Are you an aspiring writer, poet or artist? Or maybe you want to try your hand at any of the above? We want to share your art! Read directions on how to submit your creative work below:
For submissions: Send your short story or poem (150 words or less) or a photo of your artwork to Rebecca.Fending@lifestylesafter50.com with the words “Creative Corner” in the subject line. Please include which Florida city you currently live in to ensure that your work will be published in your local edition. Artwork must be before the 15th of every month, otherwise it will be held as potential news for the following issue’s publication. Include your name, phone number and address. Work is published on a basis of what space is available.
Creative Corner Submissions for December
“Words” by Theresa Loder
We can read them We can say them We can sing them We can play them We can write them We can think them We can type them we can ink them We can meditate Conjugate, abbreviate Or disseminate Words We can hear them we can use them we can find them We can lose them We can keep them We can tweet them and quite possibly Even teach them Words can hurt Humble Harm And heal Words
“Youth” by Theresa Loder
The grass was so green The sky was so blue Fluffy white clouds Ground covered with dew Thunder and lightening An afternoon shower Steam off the pavement A field of wild flowers Sunday at the beach Fried chicken in the car Washed down with lemonade Light bugs in a jar We ran down the streets With cans on our feet We rode our bikes on the rims We carried marbles In an old coffee can We played all day In a circle of sand We rode buses We flew kites Played in the rain Knew wrong from right
“A Child Was Born” by John M. Alexander
I wasn’t there. I certainly don’t know. Judea in winter might have had snow. The date’s not important like the weather that morn. All that I know is that a Child was born. This God-man Child, Savior of all Who will die on a cross and send us the call To love one another: The sick and the cold, Kids burned-out on drugs, and the destitute old, The hungry and homeless begging dimes on the street. He’s begging us, too, but our eyes never meet. He says to us all: “Before your life’s through Try loving each other as I have loved you.” “Kindness comes natural. Indifference is taught. It’s the soul of your life. With My blood it’s been bought.” I wasn’t at Calvary or Bethlehem on that morn. All that I know is that A Child was born.
“Oh, Cookie” by John M. Alexander, aka “Sarasota John”
I love you, Cookie. What do you think of that? I love you. I love you. I love you Even though you make me fat. I know you haven’t long silk hair Or kissable pouty lips. No warm soft skin. No deep brown eyes. But, you’ve got chocolate chips!! You never complain. You never nag. And by you I’ll never be kissed. But, calling me from your cookie jar I simply can’t resist. I run to you. I jump and shout. I’ll come with leaps and bounds. I’m yours, all yours for ever more . . . . Plus an extra fifty pounds.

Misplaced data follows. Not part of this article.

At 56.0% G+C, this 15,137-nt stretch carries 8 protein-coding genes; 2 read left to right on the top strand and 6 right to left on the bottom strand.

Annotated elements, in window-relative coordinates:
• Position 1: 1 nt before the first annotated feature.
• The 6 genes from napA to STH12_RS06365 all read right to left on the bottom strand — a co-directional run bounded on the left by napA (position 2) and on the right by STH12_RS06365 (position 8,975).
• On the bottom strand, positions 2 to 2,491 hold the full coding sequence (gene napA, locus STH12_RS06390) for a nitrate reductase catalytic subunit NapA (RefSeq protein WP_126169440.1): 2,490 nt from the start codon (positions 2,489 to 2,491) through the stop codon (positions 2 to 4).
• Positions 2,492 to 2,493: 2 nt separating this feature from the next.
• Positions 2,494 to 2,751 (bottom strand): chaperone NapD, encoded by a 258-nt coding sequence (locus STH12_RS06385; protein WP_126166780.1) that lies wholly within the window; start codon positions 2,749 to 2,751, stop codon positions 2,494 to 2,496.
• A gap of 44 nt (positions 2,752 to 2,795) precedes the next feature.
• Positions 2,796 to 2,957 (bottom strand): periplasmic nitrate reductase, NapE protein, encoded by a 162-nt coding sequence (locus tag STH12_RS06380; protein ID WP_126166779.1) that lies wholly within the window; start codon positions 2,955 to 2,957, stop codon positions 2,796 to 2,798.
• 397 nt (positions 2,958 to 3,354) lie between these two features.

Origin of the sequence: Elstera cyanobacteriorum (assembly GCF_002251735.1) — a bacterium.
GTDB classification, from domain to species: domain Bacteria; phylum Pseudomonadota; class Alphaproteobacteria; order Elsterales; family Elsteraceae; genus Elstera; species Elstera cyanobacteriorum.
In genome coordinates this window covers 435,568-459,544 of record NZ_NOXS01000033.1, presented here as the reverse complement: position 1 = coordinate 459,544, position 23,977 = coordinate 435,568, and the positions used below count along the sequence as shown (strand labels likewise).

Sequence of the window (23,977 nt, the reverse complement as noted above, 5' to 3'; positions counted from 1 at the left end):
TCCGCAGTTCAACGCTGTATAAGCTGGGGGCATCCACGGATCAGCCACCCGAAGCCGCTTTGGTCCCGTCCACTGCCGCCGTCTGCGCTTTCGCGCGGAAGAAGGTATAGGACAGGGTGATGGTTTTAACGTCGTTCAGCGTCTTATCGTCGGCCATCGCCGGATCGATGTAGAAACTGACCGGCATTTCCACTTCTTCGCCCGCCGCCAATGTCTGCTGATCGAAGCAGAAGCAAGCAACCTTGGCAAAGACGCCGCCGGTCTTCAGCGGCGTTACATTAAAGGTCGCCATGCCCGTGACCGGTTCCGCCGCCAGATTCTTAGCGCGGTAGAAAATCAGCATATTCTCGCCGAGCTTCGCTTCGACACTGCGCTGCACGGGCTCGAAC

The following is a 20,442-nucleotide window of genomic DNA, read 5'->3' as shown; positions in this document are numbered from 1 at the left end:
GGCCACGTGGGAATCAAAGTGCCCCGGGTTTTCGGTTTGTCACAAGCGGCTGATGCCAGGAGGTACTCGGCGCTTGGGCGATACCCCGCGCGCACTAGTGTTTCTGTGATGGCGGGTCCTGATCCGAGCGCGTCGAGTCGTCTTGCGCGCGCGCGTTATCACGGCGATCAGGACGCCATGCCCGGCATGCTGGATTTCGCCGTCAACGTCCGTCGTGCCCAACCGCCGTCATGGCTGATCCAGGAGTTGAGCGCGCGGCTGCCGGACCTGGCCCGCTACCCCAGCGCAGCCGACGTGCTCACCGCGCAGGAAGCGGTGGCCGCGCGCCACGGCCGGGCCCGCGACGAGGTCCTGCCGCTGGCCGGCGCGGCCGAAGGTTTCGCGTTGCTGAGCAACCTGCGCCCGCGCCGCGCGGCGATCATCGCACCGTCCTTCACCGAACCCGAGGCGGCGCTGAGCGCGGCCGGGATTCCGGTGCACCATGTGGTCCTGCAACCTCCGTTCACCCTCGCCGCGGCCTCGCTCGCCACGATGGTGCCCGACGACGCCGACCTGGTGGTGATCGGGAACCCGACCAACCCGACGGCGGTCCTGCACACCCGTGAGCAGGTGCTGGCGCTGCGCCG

“The Kings” by John M. Alexander
They came by night across sands and time By the star, like a magnet, guided. They found love and life and the newborn Christ, Their lives' greatest joy provided. They found the child, the chosen one, While I in failure, have sought To discover Him and His forgiving love And the redemption His blood has bought. But I hear the kings and their camel bells, their hymns across vale and dune. And know that He is near me now, That I too, will find Him soon. And I see Him now in the eyes of friends, In my children, and the eyes of a stranger. I find Christ now, in my life today, Much more than a child in a manger. And he lives through me, each day that I breathe, Through countless sunlit Springs. For I have seen his distant, glowing star And I've heard the ancient kings.
“Little Tyke’s Christmas” by Ann-Marie Stenhouse
Little Tyke was so excited, learning they will be going to Gram and Grampap’s house for dinner. He loved that old house. It was in the country, with lots of snow and woods to roam. Only problem was the bathroom was way upstairs; it had a tub with “claw feet.” Gram would let him play with her collection of whittled wooden dogs she kept on a shelf over the fireplace mantle. Grampap took to whittling when he got old. Maybe after dinner, Grampap would take him to visit The Lodge and see all the raccoon-hunting dogs. They would howl seeing a raccoon run up a tree. Later, a nice nap with Grampap before heading home. Gram would pack up lots of leftovers for Little Tyke and his mom and dad. He looked forward to working on a puzzle from his grandparents this year. Another wonderful Christmas; he was very full and happy.
Merry Christmas to All!
“Holiday Poem” by Paula Timpson
Holiday arrives Within Soft snow And Evening's glow Morning's dance Deer are entranced By the light Tonight Holiday lives Breathing Peace
“The Early Years of Youth” by Carl Norman Johnson
The early years of youth I remember so very well. Tho’ they are gone, my memory holds them still. Through middle years, and golden too, passing by with time; I sat and watched them go. Now, in thinking, a tear arrives, not in sadness, but with joy; that I still remember all with love, with no regret, recalled!